The Islamic Republic is laying the groundwork for greater Iranian influence around the strait […] by expanding its military footprint and building key infrastructure in the area. Tehran’s efforts reflect contingency planning for a larger potential conflict with the US and its Gulf partners since tensions have spiked in recent months.
In the past few years, Iran has invested heavily in its ability to conduct an asymmetric naval campaign against a US naval presence in the region. This includes heavy investment in cruise missile technologies.
Iran is also building a 1,000-kilometre pipeline from oil-producing Bushehr province to its Bandar-e Jask naval base outside the Strait of Hormuz. This would enable it to export oil if tanker traffic through the strait is shut down.
The AEI report concludes that tensions may well rise after the UN arms embargo expires this month as the US seeks to maintain its “maximum pressure” campaign. This would extend to sanctions threats to countries like Russia and China that might be tempted to transfer military technology to Iran.
In all of this, the conflict between Armenia and Azerbaijan is more than a sideshow. Russia wants Iran to stay out of the conflict on its southern boundaries. A price for this might be greater Russian military assistance to Iran as it gears up for possible conflict with the US, Israel and Sunni Arab states.
Princeton University research fellow Hossein Mousavian, a former Iranian ambassador to Germany and nuclear negotiator, speculated in September that if electoral prospects for the Republicans looked bad in the weeks before the November 3 election, Trump might be tempted to stage an “October surprise” in the form of a military operation.
Mousavian reflected a view in Tehran that the US assassination of Iranian Revolutionary Guards Corps commander Qassem Soleimani in January was part of a broader US plan to effect regime change in Iran.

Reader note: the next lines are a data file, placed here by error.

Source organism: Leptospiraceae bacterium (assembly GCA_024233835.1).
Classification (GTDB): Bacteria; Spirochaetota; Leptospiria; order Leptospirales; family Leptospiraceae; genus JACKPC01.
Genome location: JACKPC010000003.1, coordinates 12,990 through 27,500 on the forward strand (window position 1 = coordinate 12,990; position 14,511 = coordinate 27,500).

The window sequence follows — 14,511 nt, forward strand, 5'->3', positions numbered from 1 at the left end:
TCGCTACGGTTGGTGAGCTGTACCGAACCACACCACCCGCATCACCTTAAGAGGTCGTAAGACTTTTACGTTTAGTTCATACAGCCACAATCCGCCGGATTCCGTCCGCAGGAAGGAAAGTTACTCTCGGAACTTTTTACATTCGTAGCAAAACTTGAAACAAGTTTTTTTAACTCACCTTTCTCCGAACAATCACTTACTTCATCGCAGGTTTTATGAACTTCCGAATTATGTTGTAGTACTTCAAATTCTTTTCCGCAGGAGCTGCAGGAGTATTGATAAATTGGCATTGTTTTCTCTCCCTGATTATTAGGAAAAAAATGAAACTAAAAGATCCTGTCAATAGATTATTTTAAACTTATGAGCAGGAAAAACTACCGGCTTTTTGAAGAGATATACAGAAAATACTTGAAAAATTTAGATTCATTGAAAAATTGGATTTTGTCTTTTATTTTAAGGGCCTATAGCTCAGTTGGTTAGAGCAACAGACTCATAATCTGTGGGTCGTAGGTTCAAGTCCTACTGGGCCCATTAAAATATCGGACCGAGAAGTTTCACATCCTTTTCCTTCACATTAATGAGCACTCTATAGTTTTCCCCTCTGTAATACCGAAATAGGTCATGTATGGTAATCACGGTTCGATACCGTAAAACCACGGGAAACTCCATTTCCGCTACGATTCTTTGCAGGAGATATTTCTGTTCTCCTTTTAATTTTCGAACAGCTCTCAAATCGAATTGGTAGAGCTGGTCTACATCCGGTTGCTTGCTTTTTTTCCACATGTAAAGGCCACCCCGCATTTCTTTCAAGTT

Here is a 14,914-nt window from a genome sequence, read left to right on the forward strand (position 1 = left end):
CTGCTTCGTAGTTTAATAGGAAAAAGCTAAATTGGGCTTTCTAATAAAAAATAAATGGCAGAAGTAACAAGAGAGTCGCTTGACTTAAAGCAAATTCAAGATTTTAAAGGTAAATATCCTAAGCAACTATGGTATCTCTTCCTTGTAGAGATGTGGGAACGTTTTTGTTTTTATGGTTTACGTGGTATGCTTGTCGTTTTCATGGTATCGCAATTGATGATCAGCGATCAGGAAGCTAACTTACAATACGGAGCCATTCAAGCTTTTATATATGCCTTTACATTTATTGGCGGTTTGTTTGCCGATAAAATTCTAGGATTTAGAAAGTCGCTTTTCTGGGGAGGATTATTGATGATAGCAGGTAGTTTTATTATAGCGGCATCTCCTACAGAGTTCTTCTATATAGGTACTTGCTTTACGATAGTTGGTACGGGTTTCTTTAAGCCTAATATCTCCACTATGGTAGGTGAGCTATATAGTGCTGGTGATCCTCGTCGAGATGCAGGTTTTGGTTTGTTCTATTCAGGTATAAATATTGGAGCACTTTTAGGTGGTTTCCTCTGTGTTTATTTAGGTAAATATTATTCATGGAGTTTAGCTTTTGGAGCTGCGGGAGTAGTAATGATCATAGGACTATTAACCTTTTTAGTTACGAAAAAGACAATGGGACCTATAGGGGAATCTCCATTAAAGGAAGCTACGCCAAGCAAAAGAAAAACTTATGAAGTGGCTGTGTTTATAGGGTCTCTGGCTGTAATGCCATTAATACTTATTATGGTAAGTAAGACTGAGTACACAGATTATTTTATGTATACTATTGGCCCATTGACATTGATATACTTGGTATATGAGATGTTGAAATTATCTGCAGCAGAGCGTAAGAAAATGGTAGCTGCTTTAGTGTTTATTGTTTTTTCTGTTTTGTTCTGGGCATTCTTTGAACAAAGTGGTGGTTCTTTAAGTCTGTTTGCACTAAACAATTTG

In a region awash with all sorts of conspiracy theories, it matters less whether these theories have merit than that, in a hair-trigger environment, people believe them.
Adding to speculation about a possible game plan that might involve some sort of military confrontation, Washington has vastly increased its firepower in the Gulf.
In September, the USS Nimitz aircraft carrier transited the Strait of Hormuz accompanied by guided-missile cruisers USS Princeton and USS Philippine Sea and the guided-missile destroyer USS Sterett.
This is the first time in about a year the US has deployed a carrier battle group in the Gulf at a time when tensions are on the rise.
The US now has enormous firepower in the Gulf on top of its existing deployments of 60,000-80,000 troops in the region. It also has base facilities in Bahrain, headquarters of the Fifth Fleet, and Qatar, which houses the forward headquarters of the US Air Forces Central Command.
None of this is meant to suggest there is anything inevitable, or even likely, about conflict in the Gulf. On the other hand, these are tense moments in an American election season like few others.
In any threat scenario, an incident in the Gulf cannot be discounted.
– ref. Why (another) ‘October surprise’ may yet take place –
this time in the Persian Gulf – https://theconversation.com/why-another-october-surprise-may-yet-take-place-this-time-in-the-persian-gulf-147354